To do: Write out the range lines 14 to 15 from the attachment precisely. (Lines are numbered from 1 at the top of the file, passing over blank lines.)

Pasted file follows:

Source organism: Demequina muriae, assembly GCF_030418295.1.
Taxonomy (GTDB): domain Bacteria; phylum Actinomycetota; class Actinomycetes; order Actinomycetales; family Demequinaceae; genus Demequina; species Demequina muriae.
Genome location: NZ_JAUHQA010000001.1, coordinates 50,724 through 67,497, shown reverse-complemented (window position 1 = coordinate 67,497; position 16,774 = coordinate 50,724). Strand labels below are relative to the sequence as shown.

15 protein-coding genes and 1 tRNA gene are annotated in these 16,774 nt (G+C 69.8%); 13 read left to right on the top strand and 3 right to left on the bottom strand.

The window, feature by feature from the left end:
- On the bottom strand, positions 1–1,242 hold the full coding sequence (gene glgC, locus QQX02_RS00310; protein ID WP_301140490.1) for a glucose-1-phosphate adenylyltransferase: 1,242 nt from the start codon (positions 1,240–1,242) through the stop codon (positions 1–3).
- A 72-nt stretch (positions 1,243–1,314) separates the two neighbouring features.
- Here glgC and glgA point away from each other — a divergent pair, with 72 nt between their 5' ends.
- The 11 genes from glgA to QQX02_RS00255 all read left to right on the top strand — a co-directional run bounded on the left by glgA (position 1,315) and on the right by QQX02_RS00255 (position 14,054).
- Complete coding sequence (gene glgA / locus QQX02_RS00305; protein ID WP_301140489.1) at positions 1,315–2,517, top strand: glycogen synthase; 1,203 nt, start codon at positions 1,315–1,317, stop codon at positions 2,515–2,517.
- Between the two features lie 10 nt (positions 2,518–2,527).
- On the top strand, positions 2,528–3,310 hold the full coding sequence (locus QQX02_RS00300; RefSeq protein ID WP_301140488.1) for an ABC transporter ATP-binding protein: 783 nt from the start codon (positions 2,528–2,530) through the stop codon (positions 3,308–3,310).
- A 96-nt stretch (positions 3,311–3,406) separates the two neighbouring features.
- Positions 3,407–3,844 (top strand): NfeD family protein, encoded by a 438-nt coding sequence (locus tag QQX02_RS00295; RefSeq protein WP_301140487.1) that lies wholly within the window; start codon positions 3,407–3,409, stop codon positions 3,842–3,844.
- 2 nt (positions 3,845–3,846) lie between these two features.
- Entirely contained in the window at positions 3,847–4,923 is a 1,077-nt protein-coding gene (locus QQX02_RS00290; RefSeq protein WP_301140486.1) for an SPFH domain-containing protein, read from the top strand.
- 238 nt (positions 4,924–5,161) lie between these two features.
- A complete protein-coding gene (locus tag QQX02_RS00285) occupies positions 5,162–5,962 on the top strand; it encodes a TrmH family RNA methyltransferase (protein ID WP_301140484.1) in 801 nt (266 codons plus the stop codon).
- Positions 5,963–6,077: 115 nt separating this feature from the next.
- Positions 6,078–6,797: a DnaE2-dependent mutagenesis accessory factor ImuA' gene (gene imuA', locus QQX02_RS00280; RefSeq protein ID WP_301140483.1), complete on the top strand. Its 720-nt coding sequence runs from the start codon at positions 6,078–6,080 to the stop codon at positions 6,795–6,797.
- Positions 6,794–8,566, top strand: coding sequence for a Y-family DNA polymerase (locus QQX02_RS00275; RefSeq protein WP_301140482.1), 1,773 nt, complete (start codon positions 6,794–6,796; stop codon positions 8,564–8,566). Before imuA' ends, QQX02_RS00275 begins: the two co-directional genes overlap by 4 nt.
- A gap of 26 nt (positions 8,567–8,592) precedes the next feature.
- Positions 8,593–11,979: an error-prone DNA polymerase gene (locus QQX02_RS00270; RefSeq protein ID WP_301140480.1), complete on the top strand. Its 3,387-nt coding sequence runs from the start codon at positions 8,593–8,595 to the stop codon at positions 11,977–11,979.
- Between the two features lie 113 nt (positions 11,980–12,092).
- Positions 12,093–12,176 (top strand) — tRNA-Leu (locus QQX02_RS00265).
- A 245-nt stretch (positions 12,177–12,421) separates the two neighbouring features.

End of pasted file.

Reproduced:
- Positions 3,407–3,844 (top strand): NfeD family protein, encoded by a 438-nt coding sequence (locus tag QQX02_RS00295; RefSeq protein WP_301140487.1) that lies wholly within the window; start codon positions 3,407–3,409, stop codon positions 3,842–3,844.
- 2 nt (positions 3,845–3,846) lie between these two features.